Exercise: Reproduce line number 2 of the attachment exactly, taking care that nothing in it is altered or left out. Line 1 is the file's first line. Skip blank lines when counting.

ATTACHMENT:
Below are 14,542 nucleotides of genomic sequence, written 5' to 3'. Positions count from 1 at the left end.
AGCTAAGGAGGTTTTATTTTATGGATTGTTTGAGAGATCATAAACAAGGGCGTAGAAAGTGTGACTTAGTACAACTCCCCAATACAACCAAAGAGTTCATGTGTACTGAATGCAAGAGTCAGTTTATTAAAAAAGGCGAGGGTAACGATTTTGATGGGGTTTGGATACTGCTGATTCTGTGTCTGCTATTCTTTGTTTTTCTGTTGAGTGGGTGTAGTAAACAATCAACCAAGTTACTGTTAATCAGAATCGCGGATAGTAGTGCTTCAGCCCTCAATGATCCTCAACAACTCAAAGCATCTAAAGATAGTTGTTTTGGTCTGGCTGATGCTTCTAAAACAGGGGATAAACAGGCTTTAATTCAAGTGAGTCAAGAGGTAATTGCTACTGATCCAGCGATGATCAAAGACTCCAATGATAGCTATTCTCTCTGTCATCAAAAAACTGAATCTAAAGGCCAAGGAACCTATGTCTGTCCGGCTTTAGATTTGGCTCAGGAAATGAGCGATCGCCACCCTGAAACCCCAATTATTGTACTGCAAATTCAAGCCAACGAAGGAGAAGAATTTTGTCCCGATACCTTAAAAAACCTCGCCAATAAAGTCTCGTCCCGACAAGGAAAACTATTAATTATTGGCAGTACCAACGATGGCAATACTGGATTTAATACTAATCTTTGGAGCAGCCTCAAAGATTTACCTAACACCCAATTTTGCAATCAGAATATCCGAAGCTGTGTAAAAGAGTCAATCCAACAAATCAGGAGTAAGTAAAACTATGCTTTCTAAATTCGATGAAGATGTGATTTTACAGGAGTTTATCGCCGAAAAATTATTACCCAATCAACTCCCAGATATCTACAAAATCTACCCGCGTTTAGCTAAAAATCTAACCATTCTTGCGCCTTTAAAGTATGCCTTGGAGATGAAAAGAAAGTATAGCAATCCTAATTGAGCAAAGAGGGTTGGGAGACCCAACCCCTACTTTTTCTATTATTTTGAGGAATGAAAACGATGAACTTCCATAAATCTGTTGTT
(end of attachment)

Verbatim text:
AGCTAAGGAGGTTTTATTTTATGGATTGTTTGAGAGATCATAAACAAGGGCGTAGAAAGTGTGACTTAGTACAACTCCCCAATACAACCAAAGAGTTCATGTGTACTGAATGCAAGAGTCAGTTTATTAAAAAAGGCGAGGGTAACGATTTTGATGGGGTTTGGATACTGCTGATTCTGTGTCTGCTATTCTTTGTTTTTCTGTTGAGTGGGTGTAGTAAACAATCAACCAAGTTACTGTTAATCAGAATCGCGGATAGTAGTGCTTCAGCCCTCAATGATCCTCAACAACTCAAAGCATCTAAAGATAGTTGTTTTGGTCTGGCTGATGCTTCTAAAACAGGGGATAAACAGGCTTTAATTCAAGTGAGTCAAGAGGTAATTGCTACTGATCCAGCGATGATCAAAGACTCCAATGATAGCTATTCTCTCTGTCATCAAAAAACTGAATCTAAAGGCCAAGGAACCTATGTCTGTCCGGCTTTAGATTTGGCTCAGGAAATGAGCGATCGCCACCCTGAAACCCCAATTATTGTACTGCAAATTCAAGCCAACGAAGGAGAAGAATTTTGTCCCGATACCTTAAAAAACCTCGCCAATAAAGTCTCGTCCCGACAAGGAAAACTATTAATTATTGGCAGTACCAACGATGGCAATACTGGATTTAATACTAATCTTTGGAGCAGCCTCAAAGATTTACCTAACACCCAATTTTGCAATCAGAATATCCGAAGCTGTGTAAAAGAGTCAATCCAACAAATCAGGAGTAAGTAAAACTATGCTTTCTAAATTCGATGAAGATGTGATTTTACAGGAGTTTATCGCCGAAAAATTATTACCCAATCAACTCCCAGATATCTACAAAATCTACCCGCGTTTAGCTAAAAATCTAACCATTCTTGCGCCTTTAAAGTATGCCTTGGAGATGAAAAGAAAGTATAGCAATCCTAATTGAGCAAAGAGGGTTGGGAGACCCAACCCCTACTTTTTCTATTATTTTGAGGAATGAAAACGATGAACTTCCATAAATCTGTTGTT